Fast, Cheap, Dead: Shopping and the Bangladesh Factory Collapse

The collapse of a factory building near Dhaka, Bangladesh, which killed at least 362 people, is almost certainly the worst accident in the history of the garment industry. It’s worse than the Triangle Shirtwaist Factory fire of 1911 that you learned about in American history class and which helped lead to legislation requiring improved factory safety standards. It’s worse than the 1993 Kader Toy Factory fire in Bangkok, which killed 188 people, nearly all of them women and teenage girls. It’s worse than the Ali Enterprises Factory fire in Karachi, which killed at least 262 people — and which I’m guessing nearly all of us had forgotten about, or never knew it occurred, even though the disaster happened only eight months ago.

Bangladeshi officials are still investigating the causes behind the factory’s collapse on April 24, although Sohel Rana, the building’s owner, was arrested over the weekend as he attempted to flee the country. There’s no shortage of possible reasons — building codes in Bangladesh are too rarely enforced and corruption in the country is rampant. Nor, sadly, are such disasters rare. A major fire in a textile factory in Dhaka killed over 100 people just last November. While thousands of Bangladeshi protesters have taken to the streets in the wake of the building collapse, and the political opposition has called for a national strike on May 2, there’s little hope that the catastrophe will be the last that the country’s garment workers suffer.

The clothes that the doomed workers in Dhaka were laboring over when their factory collapsed include some Western brands, like Primark and Joe Fresh. Is there anything we as clothing consumers can or should do about these deaths? In a post written last week as the dead were still being tallied in the building collapse, Slate’s economics blogger Matthew Yglesias suggests, not really:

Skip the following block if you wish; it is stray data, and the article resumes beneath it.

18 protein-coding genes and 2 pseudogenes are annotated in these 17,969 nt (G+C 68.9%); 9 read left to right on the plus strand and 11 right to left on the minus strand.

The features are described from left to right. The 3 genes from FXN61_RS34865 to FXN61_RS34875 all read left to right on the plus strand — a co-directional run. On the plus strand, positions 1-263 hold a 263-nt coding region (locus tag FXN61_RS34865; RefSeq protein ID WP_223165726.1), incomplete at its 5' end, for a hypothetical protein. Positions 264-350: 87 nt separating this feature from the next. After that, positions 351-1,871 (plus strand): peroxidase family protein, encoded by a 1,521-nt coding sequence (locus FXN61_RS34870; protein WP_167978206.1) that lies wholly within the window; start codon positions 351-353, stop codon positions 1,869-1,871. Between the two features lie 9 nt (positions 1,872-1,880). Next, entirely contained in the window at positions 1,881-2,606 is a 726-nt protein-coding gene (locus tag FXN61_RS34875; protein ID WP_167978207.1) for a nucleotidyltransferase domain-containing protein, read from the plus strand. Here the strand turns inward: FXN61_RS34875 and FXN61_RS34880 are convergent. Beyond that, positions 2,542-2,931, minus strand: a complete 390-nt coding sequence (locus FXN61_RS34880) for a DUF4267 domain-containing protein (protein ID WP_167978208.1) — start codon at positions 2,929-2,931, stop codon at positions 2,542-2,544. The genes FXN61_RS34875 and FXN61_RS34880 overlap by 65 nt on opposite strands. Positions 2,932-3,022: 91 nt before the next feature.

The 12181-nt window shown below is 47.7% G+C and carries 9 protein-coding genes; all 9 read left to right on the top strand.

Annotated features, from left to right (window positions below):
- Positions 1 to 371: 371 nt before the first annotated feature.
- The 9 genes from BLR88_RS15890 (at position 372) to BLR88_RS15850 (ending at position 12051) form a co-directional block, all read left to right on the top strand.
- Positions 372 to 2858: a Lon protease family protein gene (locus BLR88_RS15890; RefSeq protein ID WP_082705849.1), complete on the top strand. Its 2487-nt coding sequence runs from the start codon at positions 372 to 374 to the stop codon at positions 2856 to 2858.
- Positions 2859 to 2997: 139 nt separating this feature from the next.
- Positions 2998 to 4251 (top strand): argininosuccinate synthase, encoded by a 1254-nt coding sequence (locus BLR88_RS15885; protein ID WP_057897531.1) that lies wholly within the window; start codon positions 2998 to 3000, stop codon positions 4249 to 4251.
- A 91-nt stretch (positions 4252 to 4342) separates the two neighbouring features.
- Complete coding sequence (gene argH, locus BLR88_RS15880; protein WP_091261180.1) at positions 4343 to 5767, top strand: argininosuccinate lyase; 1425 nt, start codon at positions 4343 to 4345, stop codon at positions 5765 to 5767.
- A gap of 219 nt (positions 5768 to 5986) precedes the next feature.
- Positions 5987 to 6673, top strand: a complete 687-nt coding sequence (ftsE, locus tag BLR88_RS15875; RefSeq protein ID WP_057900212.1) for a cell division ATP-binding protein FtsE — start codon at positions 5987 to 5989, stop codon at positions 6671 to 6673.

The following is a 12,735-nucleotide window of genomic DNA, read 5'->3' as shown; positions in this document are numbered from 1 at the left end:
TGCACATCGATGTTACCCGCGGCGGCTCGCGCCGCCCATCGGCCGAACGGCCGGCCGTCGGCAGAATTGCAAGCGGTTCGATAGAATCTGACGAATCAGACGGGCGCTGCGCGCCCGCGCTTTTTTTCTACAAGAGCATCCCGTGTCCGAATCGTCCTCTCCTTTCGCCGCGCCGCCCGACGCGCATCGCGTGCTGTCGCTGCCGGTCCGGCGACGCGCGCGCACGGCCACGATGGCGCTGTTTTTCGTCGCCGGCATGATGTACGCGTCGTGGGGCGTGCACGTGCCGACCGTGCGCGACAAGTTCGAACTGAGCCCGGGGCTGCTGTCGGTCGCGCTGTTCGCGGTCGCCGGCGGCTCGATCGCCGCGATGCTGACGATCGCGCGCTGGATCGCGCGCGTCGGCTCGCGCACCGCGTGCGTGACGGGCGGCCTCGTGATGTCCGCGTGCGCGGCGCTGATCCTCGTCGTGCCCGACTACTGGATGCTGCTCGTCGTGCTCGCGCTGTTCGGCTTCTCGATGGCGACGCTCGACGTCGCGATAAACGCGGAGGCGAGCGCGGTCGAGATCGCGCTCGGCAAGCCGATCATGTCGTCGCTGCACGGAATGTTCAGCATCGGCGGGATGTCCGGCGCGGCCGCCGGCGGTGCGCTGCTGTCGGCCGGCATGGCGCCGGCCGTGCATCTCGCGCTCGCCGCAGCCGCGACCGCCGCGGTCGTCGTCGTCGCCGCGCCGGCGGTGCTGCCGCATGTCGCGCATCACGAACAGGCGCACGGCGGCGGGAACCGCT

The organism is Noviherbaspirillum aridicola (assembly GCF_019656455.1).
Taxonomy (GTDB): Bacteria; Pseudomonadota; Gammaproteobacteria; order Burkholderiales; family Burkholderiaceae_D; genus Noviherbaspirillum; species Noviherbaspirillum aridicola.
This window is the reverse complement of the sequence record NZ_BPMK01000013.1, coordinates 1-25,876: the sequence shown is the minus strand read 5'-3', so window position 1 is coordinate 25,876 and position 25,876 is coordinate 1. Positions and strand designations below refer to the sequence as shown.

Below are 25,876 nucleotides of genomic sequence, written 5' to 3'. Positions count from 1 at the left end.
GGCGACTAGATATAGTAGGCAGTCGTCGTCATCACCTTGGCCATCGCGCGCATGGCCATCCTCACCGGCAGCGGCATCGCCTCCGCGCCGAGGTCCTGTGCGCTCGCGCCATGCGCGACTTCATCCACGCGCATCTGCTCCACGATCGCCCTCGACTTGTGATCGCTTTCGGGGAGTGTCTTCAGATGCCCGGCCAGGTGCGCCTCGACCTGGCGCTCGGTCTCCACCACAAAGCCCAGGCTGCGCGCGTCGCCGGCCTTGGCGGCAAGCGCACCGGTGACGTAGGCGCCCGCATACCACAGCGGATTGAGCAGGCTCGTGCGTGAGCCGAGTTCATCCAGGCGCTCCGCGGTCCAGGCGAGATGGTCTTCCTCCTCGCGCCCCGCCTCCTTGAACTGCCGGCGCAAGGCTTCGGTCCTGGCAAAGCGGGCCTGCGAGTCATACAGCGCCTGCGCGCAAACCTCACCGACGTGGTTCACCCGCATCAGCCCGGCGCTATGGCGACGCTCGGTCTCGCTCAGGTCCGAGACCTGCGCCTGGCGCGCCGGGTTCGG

Bangladesh is a lot poorer than the United States, and there are very good reasons for Bangladeshi people to make different choices in this regard than Americans. That’s true whether you’re talking about an individual calculus or a collective calculus. Safety rules that are appropriate for the United States would be unnecessarily immiserating in much poorer Bangladesh. Rules that are appropriate in Bangladesh would be far too flimsy for the richer and more risk-averse United States. Split the difference and you’ll get rules that are appropriate for nobody. The current system of letting different countries have different rules is working fine. American jobs have gotten much safer over the past 20 years, and Bangladesh has gotten a lot richer.

Yglesias was raked over the coals by, as he put it in a later piece, just about the entire Internet. (This one was particularly good.) Yglesias was guilty of, at the very least, bad taste — the economic wonkery can wait until the dead have been counted. He makes the neoliberal point, just as the sweatshop defenders did during the Nike Wars of the 1990s, that Bangladesh’s low, low cost of doing business has helped the country take needed textile jobs — including from China — and build an $18 billion manufacturing industry. But there’s a difference between accepting that workers are being paid sweatshop wages to make our incredibly inexpensive clothes — the minimum wage is $36.50 a month — and accepting that they must labor in deathtraps. And they do: according to the International Labor Rights Forum, an advocacy group in Washington, more than 1,000 Bangladeshi garment workers have died in fires and other disasters.

Even Yglesias backtracked later, emphasizing that there are on-the-ground improvements that can be made to labor standards in Bangladesh that could mean the difference between life and death. (See this interview with Kimberly Ann Elliott of the Center for Global Development for a few ideas.) And those improvements shouldn’t drastically increase the cost of clothes made in Bangladesh — which is a good thing, given our addiction to cheap and fast-changing fashion: